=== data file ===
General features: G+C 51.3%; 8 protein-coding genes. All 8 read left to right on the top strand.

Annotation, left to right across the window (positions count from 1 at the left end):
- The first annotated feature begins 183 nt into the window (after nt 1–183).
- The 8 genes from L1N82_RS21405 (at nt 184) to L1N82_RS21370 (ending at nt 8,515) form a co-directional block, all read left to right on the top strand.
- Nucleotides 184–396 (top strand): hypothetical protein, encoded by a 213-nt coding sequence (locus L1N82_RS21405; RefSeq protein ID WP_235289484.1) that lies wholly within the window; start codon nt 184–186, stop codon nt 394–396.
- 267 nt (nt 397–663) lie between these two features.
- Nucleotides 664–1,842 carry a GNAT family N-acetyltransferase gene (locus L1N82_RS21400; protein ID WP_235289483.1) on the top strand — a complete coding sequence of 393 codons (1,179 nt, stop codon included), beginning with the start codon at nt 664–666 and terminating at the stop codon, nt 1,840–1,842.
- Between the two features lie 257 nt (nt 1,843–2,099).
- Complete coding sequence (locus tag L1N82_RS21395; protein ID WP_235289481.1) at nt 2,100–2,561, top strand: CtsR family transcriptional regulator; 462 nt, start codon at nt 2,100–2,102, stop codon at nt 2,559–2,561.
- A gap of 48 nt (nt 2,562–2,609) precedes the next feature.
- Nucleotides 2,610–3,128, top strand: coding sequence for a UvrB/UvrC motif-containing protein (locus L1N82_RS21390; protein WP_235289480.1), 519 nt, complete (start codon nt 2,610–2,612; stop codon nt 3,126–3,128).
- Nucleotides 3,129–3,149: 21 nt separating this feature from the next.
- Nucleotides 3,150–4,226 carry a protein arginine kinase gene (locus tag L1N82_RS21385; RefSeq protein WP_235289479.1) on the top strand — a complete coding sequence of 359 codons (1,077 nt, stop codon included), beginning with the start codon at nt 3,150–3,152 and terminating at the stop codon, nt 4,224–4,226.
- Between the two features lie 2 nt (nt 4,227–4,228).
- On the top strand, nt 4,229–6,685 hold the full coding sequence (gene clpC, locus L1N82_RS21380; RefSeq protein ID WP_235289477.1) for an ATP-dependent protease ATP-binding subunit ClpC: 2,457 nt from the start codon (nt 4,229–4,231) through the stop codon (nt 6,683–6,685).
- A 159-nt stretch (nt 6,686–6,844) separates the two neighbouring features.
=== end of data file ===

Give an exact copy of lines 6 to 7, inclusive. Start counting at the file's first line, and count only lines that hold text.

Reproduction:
- 267 nt (nt 397–663) lie between these two features.
- Nucleotides 664–1,842 carry a GNAT family N-acetyltransferase gene (locus L1N82_RS21400; protein ID WP_235289483.1) on the top strand — a complete coding sequence of 393 codons (1,179 nt, stop codon included), beginning with the start codon at nt 664–666 and terminating at the stop codon, nt 1,840–1,842.